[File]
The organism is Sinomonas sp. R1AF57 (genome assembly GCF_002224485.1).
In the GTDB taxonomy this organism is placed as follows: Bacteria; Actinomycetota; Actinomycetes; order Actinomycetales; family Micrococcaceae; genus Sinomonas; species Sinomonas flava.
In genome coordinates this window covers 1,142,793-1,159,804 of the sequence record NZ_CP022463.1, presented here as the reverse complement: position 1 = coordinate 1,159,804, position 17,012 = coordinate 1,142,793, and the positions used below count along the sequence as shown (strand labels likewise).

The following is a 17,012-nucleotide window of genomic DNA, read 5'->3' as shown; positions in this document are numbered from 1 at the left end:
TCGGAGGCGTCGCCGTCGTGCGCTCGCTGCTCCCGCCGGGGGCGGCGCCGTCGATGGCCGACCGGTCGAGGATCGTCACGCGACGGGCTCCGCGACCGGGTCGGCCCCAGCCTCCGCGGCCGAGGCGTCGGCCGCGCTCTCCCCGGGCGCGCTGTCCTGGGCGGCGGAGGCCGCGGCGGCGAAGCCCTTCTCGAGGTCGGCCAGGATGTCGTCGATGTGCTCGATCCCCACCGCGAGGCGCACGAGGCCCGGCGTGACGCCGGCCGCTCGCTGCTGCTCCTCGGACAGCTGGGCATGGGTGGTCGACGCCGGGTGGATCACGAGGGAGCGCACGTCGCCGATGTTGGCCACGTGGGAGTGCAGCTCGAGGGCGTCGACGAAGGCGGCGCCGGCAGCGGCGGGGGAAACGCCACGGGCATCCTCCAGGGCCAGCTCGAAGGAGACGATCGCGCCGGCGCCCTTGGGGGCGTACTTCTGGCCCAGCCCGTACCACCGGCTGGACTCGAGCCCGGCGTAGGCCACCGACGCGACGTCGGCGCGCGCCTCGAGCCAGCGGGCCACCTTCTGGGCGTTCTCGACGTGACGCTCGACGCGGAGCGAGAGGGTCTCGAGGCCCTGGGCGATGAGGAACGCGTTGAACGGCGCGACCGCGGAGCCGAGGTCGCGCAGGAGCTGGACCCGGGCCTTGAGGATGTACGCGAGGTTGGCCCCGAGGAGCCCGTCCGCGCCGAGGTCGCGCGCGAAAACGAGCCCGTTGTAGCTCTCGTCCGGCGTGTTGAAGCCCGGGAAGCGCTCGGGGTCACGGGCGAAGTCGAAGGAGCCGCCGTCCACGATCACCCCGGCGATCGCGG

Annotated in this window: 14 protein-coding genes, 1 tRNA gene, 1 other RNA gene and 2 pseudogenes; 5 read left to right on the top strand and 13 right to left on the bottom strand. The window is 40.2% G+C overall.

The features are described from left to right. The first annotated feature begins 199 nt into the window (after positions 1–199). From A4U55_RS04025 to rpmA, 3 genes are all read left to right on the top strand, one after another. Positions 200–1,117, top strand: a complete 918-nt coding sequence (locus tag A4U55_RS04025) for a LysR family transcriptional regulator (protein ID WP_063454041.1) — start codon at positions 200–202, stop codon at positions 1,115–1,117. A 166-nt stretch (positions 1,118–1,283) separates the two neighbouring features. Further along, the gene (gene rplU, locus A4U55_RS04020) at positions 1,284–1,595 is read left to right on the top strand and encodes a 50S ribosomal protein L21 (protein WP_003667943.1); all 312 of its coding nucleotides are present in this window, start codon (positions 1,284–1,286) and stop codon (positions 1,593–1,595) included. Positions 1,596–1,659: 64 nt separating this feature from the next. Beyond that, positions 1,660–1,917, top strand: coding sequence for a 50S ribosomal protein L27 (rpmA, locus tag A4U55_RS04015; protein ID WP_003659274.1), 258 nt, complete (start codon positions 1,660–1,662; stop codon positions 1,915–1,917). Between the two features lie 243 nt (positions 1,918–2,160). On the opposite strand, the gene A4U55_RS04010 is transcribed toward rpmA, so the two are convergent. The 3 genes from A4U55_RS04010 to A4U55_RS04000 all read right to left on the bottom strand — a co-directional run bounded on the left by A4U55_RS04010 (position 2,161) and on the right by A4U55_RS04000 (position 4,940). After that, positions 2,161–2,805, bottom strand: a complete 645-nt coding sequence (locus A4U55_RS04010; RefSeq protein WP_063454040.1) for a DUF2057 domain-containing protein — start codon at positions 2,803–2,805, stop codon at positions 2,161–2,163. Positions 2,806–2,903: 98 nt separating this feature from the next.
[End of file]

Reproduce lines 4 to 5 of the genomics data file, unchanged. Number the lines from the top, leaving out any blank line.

The following is a 17,012-nucleotide window of genomic DNA, read 5'->3' as shown; positions in this document are numbered from 1 at the left end:
TCGGAGGCGTCGCCGTCGTGCGCTCGCTGCTCCCGCCGGGGGCGGCGCCGTCGATGGCCGACCGGTCGAGGATCGTCACGCGACGGGCTCCGCGACCGGGTCGGCCCCAGCCTCCGCGGCCGAGGCGTCGGCCGCGCTCTCCCCGGGCGCGCTGTCCTGGGCGGCGGAGGCCGCGGCGGCGAAGCCCTTCTCGAGGTCGGCCAGGATGTCGTCGATGTGCTCGATCCCCACCGCGAGGCGCACGAGGCCCGGCGTGACGCCGGCCGCTCGCTGCTGCTCCTCGGACAGCTGGGCATGGGTGGTCGACGCCGGGTGGATCACGAGGGAGCGCACGTCGCCGATGTTGGCCACGTGGGAGTGCAGCTCGAGGGCGTCGACGAAGGCGGCGCCGGCAGCGGCGGGGGAAACGCCACGGGCATCCTCCAGGGCCAGCTCGAAGGAGACGATCGCGCCGGCGCCCTTGGGGGCGTACTTCTGGCCCAGCCCGTACCACCGGCTGGACTCGAGCCCGGCGTAGGCCACCGACGCGACGTCGGCGCGCGCCTCGAGCCAGCGGGCCACCTTCTGGGCGTTCTCGACGTGACGCTCGACGCGGAGCGAGAGGGTCTCGAGGCCCTGGGCGATGAGGAACGCGTTGAACGGCGCGACCGCGGAGCCGAGGTCGCGCAGGAGCTGGACCCGGGCCTTGAGGATGTACGCGAGGTTGGCCCCGAGGAGCCCGTCCGCGCCGAGGTCGCGCGCGAAAACGAGCCCGTTGTAGCTCTCGTCCGGCGTGTTGAAGCCCGGGAAGCGCTCGGGGTCACGGGCGAAGTCGAAGGAGCCGCCGTCCACGATCACCCCGGCGATCGCGG